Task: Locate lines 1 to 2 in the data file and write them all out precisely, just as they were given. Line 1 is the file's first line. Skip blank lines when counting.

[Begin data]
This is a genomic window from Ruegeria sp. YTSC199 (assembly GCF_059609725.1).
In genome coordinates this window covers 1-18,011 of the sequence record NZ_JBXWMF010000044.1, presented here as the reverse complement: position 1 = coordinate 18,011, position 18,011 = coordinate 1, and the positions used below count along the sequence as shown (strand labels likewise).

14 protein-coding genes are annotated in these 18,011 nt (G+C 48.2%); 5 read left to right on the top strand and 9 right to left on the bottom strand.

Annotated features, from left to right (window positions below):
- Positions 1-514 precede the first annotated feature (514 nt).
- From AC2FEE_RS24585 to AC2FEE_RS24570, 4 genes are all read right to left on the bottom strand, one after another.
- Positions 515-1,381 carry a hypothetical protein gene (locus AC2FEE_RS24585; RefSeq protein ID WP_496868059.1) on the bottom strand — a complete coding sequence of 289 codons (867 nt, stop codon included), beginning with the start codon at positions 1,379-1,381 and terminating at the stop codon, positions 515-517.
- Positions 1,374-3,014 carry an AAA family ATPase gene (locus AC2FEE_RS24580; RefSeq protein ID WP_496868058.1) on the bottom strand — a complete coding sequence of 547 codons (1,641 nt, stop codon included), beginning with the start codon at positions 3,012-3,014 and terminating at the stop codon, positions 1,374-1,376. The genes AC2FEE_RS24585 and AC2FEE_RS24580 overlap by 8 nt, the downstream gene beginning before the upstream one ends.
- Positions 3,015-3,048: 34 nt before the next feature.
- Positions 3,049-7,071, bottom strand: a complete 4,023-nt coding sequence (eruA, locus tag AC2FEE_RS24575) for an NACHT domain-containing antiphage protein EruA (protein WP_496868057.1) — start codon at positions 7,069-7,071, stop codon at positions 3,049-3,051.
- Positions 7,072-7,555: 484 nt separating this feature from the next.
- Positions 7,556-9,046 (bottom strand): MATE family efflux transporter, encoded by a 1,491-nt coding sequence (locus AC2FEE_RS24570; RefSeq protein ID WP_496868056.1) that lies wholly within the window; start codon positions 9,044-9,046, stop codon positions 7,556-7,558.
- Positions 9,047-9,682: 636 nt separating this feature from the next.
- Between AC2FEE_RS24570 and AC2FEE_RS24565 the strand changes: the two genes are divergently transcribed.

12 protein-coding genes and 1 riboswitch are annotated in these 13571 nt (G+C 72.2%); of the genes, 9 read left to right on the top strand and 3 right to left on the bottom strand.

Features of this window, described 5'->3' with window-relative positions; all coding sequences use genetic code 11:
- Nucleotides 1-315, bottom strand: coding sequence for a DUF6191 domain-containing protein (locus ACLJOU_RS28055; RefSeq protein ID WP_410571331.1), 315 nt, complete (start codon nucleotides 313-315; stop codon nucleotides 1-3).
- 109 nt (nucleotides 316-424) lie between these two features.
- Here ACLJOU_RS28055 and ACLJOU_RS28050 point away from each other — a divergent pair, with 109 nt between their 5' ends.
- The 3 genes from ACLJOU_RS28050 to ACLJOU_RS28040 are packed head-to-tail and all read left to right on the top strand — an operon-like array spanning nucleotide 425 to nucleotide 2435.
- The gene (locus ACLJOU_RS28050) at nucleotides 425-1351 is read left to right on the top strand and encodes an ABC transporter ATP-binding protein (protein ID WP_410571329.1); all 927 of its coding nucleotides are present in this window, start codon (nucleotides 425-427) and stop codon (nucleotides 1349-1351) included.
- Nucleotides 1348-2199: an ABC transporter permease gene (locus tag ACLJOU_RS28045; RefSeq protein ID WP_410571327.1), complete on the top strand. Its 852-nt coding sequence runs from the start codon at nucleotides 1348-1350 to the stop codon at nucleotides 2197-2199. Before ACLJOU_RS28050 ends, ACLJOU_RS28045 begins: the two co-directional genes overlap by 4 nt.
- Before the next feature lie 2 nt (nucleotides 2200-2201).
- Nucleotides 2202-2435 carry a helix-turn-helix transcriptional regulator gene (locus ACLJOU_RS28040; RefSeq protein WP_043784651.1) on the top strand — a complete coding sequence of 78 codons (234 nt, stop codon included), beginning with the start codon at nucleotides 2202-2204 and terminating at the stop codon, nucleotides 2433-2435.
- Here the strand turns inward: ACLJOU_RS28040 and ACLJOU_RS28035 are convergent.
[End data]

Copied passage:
This is a genomic window from Ruegeria sp. YTSC199 (assembly GCF_059609725.1).
In genome coordinates this window covers 1-18,011 of the sequence record NZ_JBXWMF010000044.1, presented here as the reverse complement: position 1 = coordinate 18,011, position 18,011 = coordinate 1, and the positions used below count along the sequence as shown (strand labels likewise).